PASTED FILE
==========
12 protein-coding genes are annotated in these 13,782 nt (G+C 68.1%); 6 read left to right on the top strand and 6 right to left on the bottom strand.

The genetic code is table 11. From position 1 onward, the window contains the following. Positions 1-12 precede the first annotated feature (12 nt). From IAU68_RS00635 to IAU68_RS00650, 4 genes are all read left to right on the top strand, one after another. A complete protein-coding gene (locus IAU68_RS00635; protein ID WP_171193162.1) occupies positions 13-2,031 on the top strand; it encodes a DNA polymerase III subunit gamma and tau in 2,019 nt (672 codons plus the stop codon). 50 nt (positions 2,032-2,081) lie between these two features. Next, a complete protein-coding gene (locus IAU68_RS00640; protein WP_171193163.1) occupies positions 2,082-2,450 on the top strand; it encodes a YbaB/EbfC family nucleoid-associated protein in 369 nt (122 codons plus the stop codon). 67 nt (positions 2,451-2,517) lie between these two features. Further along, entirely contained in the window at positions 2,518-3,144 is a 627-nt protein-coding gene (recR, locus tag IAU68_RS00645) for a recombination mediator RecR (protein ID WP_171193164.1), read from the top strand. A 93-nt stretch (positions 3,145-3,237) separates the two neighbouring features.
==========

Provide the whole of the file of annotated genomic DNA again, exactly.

12 protein-coding genes are annotated in these 13,782 nt (G+C 68.1%); 6 read left to right on the top strand and 6 right to left on the bottom strand.

The genetic code is table 11. From position 1 onward, the window contains the following. Positions 1-12 precede the first annotated feature (12 nt). From IAU68_RS00635 to IAU68_RS00650, 4 genes are all read left to right on the top strand, one after another. A complete protein-coding gene (locus IAU68_RS00635; protein ID WP_171193162.1) occupies positions 13-2,031 on the top strand; it encodes a DNA polymerase III subunit gamma and tau in 2,019 nt (672 codons plus the stop codon). 50 nt (positions 2,032-2,081) lie between these two features. Next, a complete protein-coding gene (locus IAU68_RS00640; protein WP_171193163.1) occupies positions 2,082-2,450 on the top strand; it encodes a YbaB/EbfC family nucleoid-associated protein in 369 nt (122 codons plus the stop codon). 67 nt (positions 2,451-2,517) lie between these two features. Further along, entirely contained in the window at positions 2,518-3,144 is a 627-nt protein-coding gene (recR, locus tag IAU68_RS00645) for a recombination mediator RecR (protein ID WP_171193164.1), read from the top strand. A 93-nt stretch (positions 3,145-3,237) separates the two neighbouring features.